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KARTILYA NG KATIPUNAN By Emilio Jacinto In Readings in Philippine History
Kartilya ng Katipunan About theText: •According to Jim Richardson, “Kartilya is the bestknown of all Katipunan texts”“…the only document of any length set in print bythe Katipunan prior to August 1896 that is knownto be still extant” •Kartilya was printed as a small pamphlet for newmembers. (Cristobal 1997) •Jim Richardson released a book entitled “TheLight of Liberty”, allowing us to dig deeper withthe primary source stated in his book. We cannow read Jacinto’s Kartilya with other Katipunantexts, transcribed from difficult tagalog, freeingus, too, from deciphering the codes, as in thecase of documents written in ciphers,penmanship common in that era.The Light ofLiberty “ presents 73 Katipunan documents—56of which have not yet been published in bookform, 52 of which come from the Archivo GeneralMilitar de Madrid (AGMM). In other words,documents that the Spanish colonial regimeconfiscated from the revolutionaries and thenmanaged to keep. The AGMM documents areparticularly important for one more reason: Noneof them were used in the writing of the mainbooks on the Katipunan that generations of Filipinos have grown up on, such asTeodoro Agoncillo’s “Revolt of the Masses.” Background of the Author: Name:Emilio Jacinto Historian accolade:“The Brain of Katipunan”Born: December 15, 1875 Died:April 16, 1898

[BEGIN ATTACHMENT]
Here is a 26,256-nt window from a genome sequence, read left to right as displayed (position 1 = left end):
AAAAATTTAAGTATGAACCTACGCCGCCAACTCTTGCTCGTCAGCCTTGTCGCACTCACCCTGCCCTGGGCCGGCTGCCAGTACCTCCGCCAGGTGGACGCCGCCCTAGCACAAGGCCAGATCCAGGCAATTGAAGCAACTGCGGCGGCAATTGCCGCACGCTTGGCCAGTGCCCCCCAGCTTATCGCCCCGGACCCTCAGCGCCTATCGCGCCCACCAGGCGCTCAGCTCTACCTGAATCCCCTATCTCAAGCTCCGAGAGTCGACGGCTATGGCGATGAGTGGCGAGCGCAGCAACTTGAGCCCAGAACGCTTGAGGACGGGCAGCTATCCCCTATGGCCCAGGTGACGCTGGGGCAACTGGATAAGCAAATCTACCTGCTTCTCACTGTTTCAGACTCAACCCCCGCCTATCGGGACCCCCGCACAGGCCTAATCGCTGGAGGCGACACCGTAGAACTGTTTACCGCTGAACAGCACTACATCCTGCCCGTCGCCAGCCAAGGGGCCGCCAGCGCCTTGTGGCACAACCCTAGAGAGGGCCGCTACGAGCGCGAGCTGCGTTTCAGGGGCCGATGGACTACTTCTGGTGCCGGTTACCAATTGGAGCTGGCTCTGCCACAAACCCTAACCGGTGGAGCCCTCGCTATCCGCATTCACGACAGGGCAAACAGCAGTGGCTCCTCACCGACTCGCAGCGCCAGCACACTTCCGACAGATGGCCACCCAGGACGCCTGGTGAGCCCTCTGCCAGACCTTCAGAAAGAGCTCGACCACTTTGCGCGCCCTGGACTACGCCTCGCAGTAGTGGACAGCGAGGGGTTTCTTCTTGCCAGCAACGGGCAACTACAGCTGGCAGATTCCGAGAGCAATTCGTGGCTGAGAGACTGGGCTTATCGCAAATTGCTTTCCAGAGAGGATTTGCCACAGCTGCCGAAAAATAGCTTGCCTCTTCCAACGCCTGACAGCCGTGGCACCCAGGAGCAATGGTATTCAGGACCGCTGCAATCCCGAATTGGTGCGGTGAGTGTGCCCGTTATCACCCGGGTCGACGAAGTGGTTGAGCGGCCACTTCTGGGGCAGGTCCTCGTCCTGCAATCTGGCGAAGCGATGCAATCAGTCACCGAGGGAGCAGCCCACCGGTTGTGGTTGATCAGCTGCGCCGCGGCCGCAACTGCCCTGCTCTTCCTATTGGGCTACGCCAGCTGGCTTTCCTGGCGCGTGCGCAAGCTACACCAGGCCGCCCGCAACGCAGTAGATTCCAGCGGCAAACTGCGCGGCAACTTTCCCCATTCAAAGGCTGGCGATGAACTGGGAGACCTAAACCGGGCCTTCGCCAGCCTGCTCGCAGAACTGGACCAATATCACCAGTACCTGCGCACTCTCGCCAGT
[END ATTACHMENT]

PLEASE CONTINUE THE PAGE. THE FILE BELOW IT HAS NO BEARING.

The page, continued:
“Whether their skin be dark or white, all human persons are equal; one may be superiorin knowledge, in wealth, in beauty, but not being a human. “- Emilio Jacinto. Kartilya ngKatipunan Emilio Jacinto was an eloquent and brave young man, known as both the souland the brain of the Katipunan. In his short life, Jacinto helped to lead the fight for Filipino independence from Spain. Early life:We do know that EmilioJacinto was born in Manila on December15, 1875, and he is a son of prominentmerchant. As stated by MO1 (2011) in ablogsite mandirigma.com, Emilio receive agood education, and was fluent in bothTagalog and Spanish. He went to the SanJuan de Letran College briefly. Deciding tostudy Law, He transferred to the Universityof Santo Tomas, where a future presidentof the Philippines was among hisclassmate that is Manuel L. Quezon.Jacinto was just 19 years old when news arrived that the Spanish had arrested his hero, Jose Rizal.Galvanized, the young man left school and joined with Andres Bonifacio and others toform the Katipunan, or “Highest and most respected society of the executed Rizal ontrumped-up charges in December of 1896, The Katipunan rallied its followers to war. Revolution: Emilio Jacinto served asthe spokesperson for the Katipunan, aswell as handling its finances. Andres Bonifacio was notwell educated, so he deferred to hisyoung comrade on such matters. Jacintowrote for the official Katipunannewspaper, the Kalayaan. He alsopenned the official handbook of themovement, called the Kartilya ng Katipunan. Despite his young age of just 21, Jacinto became a general in the group’sguerrilla army, taking an active role in the fight against the Spanish near Manila.